Jaxon, My Son

It’s not easy raising children, believe me. It’s especially difficult when you have a child that is not deemed “normal” to the rest of the world. For those who don’t know, I have a son, Jaxon, who has Autism Spectrum Disorder (ASD). He’s also non-verbal, so having a conversation with them is nearly impossible.

We had a feeling something wasn’t right with him around age 1. He wasn’t saying simple words. He wasn’t making eye contact with people. That was simple intuition, but we also did research and spoke to parents whose kids are on the spectrum as well. We saw many therapists and pediatricians to confirm what we suspected. During that time, some were quick to contribute his lack of speaking to being a late bloomer, or worse, us speaking for him. The thought crossed my mind on numerous occasions, but in the back of my mind, something told me that what we suspected was true. Anyway, after many visits, we got confirmation of what we believed: Jaxon has autism.

Since the diagnosis back in August, raising him has been anything but boring, but it has come with a new set of challenges. Challenges that require a change of approach in raising him. Challenges that requiring more patience and understanding. Understanding that there may be no rhyme or reason to his behavior at times. That is the hardest thing for me to accept.

The other challenge in raising Jaxon is learning different ways to communicate. He shows eagerness in wanting to speak. We work with him and his teachers in saying simple words. Ultimately, we realize that he may not be able to speak full sentences and carry on conversations like most people. However, he does respond to sign language. Another sign that he wants to communicate to us. It’s a learning experience for all of us.

They say children have the ability to change your dynamics. I believe that to be true. My kids have changed who I am and my outlook on life. I will do anything to make sure my kids have the best means to live a fulfilled life. Jaxon has shifted my thoughts on having a “fulfilled life.” Regardless of his makeup, we love Jaxon for who he is. He’s just as valuable as my wife, my daughter, or any other member of my family. There are days where I wish for him to be like everyone else. He will in the fact that he will continue to grow and learn. The thing is, I don’t want him to change who he is. He has a spirit and an energy that you want for yourself. It’s what makes him, and every child, such a treasure.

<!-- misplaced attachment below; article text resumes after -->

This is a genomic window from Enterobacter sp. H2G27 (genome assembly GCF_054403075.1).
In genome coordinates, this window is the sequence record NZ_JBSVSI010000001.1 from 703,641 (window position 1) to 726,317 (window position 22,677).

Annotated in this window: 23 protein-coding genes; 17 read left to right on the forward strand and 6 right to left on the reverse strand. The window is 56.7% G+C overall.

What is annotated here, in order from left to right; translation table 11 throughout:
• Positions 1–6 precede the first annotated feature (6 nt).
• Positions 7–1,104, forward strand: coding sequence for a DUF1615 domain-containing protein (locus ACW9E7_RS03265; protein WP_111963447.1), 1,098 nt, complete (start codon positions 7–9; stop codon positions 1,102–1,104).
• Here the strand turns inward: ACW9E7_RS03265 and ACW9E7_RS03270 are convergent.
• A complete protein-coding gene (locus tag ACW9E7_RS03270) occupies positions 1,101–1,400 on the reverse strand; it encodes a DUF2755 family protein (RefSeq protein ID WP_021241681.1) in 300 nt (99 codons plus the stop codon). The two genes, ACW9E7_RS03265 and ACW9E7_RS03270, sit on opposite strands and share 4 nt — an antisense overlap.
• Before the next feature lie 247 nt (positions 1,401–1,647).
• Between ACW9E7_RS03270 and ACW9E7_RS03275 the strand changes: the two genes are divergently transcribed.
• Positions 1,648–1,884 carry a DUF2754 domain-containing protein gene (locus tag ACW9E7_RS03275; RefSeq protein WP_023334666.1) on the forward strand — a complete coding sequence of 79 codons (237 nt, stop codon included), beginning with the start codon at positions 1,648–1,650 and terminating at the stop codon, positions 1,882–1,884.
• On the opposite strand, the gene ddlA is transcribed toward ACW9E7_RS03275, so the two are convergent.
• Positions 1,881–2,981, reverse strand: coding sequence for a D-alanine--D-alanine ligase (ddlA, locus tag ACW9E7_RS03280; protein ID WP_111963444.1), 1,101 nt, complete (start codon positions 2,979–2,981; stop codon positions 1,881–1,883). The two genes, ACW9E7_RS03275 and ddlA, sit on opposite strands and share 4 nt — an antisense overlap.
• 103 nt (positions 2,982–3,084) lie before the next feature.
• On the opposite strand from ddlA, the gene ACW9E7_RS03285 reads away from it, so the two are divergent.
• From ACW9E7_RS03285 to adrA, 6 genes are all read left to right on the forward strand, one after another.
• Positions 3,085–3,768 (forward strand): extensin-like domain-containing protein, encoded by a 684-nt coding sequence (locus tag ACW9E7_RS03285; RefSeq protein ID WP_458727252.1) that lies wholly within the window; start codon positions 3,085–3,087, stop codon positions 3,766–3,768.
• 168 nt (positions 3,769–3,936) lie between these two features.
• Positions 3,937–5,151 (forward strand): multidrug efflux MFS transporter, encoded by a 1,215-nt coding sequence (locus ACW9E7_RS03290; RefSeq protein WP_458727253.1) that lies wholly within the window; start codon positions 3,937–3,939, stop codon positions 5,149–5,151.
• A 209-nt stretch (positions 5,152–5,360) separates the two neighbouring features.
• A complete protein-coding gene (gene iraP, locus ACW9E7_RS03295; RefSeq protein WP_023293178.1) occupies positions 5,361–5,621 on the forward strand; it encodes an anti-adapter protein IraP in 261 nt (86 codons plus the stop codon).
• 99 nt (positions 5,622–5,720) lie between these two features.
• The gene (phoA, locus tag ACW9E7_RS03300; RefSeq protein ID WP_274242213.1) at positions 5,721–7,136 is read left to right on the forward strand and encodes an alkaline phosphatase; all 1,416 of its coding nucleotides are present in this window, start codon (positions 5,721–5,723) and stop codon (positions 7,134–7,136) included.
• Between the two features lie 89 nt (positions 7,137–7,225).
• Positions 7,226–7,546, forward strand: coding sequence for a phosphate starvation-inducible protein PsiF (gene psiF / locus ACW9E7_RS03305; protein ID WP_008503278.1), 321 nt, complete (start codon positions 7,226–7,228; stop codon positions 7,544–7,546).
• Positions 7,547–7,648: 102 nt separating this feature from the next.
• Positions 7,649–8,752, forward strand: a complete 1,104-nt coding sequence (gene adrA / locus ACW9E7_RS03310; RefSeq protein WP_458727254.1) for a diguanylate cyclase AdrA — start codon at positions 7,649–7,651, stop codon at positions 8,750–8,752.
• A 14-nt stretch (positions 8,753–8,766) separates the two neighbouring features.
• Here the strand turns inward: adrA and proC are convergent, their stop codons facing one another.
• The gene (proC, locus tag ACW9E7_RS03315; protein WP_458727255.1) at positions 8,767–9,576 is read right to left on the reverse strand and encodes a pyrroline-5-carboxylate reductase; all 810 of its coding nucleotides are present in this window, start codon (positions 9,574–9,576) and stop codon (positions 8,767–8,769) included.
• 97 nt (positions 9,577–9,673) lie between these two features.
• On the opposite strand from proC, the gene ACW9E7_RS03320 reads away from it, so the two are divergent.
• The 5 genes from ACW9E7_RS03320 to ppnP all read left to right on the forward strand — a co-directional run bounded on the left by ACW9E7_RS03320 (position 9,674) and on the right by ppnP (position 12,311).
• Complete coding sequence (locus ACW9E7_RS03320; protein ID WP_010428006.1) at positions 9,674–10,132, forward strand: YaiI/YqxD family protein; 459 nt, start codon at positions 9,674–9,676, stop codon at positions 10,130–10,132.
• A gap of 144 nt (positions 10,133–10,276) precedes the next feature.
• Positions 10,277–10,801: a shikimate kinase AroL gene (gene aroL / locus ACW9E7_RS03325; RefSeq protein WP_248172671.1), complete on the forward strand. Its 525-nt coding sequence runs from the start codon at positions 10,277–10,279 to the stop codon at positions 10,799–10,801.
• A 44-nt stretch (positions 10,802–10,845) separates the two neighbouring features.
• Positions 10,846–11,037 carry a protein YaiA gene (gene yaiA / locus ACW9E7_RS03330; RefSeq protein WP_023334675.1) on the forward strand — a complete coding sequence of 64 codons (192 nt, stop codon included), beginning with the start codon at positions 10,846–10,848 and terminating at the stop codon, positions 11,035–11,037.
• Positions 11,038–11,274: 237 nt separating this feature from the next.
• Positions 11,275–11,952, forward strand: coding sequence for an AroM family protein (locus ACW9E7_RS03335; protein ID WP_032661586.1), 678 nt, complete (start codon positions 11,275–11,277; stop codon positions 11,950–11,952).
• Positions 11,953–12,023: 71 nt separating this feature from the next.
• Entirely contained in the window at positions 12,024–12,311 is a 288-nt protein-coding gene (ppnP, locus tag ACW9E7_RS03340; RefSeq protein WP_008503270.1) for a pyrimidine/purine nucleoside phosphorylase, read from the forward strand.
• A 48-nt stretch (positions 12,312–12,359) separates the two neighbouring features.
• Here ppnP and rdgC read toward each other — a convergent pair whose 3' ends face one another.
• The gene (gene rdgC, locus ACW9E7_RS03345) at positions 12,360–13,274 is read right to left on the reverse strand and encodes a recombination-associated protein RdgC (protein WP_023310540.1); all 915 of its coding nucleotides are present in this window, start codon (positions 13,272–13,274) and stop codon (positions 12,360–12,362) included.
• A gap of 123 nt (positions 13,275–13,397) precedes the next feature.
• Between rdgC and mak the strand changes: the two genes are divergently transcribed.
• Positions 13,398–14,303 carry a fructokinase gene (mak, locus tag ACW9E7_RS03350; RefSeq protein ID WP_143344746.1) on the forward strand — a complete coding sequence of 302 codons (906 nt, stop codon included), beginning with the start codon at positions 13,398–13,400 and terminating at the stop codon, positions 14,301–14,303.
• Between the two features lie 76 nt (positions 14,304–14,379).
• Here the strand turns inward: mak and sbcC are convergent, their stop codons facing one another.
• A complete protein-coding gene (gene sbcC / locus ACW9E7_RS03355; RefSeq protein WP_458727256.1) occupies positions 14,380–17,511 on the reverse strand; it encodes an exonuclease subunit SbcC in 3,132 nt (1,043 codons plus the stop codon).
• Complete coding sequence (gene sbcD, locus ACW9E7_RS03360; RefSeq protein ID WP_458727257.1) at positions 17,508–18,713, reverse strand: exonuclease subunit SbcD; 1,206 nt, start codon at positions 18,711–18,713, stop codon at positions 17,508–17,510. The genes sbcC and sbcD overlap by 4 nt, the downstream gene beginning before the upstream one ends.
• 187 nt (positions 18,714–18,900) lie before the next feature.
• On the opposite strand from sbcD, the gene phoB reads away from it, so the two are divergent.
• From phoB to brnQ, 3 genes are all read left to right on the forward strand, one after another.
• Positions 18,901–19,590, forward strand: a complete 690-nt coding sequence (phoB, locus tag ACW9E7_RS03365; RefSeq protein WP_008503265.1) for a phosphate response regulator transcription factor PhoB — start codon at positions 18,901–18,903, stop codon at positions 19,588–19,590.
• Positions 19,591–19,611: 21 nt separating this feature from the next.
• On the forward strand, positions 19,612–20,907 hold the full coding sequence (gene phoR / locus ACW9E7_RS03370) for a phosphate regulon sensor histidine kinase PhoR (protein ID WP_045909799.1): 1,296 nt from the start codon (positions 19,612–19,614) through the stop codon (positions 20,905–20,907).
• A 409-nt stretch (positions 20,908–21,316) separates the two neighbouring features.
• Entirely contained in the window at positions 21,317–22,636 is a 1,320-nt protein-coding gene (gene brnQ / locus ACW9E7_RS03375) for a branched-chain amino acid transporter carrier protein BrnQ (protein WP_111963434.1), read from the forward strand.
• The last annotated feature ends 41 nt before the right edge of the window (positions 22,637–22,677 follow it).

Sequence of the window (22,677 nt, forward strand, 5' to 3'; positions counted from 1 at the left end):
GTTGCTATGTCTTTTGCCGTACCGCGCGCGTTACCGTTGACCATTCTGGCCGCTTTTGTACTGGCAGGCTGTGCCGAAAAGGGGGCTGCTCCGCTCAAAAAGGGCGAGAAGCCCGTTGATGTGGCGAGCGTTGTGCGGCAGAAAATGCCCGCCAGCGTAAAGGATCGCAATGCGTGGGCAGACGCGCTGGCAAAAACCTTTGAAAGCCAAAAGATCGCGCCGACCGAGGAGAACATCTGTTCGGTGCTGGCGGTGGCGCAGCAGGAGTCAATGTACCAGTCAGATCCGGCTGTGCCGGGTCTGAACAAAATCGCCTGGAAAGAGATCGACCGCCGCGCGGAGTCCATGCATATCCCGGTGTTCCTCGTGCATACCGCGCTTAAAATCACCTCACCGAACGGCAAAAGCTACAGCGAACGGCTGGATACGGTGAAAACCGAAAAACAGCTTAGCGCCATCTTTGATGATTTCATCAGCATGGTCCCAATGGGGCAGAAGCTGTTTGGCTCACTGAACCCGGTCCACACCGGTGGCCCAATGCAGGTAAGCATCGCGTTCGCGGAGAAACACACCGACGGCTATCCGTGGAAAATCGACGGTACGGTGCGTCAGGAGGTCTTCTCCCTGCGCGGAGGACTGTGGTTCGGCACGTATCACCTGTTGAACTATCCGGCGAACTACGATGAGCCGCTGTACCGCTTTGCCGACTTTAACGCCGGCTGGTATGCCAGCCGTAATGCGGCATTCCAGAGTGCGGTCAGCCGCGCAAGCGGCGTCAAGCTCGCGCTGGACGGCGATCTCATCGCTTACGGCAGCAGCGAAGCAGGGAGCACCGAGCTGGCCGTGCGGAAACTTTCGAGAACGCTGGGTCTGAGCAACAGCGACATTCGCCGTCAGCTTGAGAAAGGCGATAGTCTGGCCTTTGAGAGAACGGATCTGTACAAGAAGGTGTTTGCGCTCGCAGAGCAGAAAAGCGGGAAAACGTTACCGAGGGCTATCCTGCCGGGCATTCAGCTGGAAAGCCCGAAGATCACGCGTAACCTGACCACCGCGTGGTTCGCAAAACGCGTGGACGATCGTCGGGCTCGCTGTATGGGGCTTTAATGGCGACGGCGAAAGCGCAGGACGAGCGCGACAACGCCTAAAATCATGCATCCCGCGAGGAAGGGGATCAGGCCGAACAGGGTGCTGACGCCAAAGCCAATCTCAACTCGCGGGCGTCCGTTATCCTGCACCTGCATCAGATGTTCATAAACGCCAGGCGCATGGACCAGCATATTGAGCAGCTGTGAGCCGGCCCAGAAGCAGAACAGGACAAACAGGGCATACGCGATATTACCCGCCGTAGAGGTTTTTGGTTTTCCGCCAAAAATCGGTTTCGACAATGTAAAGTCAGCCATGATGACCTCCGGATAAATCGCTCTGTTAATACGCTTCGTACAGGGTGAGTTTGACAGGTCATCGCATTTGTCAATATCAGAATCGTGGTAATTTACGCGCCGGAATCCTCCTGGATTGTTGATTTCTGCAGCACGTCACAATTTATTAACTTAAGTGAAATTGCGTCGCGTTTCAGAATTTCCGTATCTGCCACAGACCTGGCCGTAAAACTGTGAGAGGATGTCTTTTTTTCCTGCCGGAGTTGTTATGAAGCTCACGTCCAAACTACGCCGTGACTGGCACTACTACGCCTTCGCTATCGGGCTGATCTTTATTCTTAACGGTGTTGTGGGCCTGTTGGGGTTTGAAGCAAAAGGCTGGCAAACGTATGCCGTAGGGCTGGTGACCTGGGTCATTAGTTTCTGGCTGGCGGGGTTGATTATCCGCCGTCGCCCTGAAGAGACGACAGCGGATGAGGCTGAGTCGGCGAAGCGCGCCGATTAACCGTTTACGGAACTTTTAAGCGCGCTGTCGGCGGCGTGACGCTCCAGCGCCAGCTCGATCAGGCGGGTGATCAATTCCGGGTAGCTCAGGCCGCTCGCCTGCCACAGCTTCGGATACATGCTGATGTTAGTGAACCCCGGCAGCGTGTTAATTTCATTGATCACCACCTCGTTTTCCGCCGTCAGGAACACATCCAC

4 thoughts on “Jaxon, My Son

  1. My husband works with adults who have ASD. None of his clients can speak which makes each day a challenge for my husband. Yet, he loves working with these people. He feels he is doing something worthwhile with his life. The clients trust him and try their best to behave for him although there are those days when there isn’t any rhyme or reason to their behavior.

    I’m going to ask my husband about the sign language. There’s one client in particular who keeps on saying, “How you doing?” to people. Maybe he can learn sign language.


  2. George,
    Thank you, I can’t begin to understand all the challenges You & Colleen face but from where I sit you guys are doing a fantastic job with Jaxon. We as a family will adjust & adapt as needed. Much love 💗


  3. Being a parent gives us a unique glimpse of love. You love Jaxon simply because he exists. It’s a picture of how God feels about us.

    Liked by 1 person

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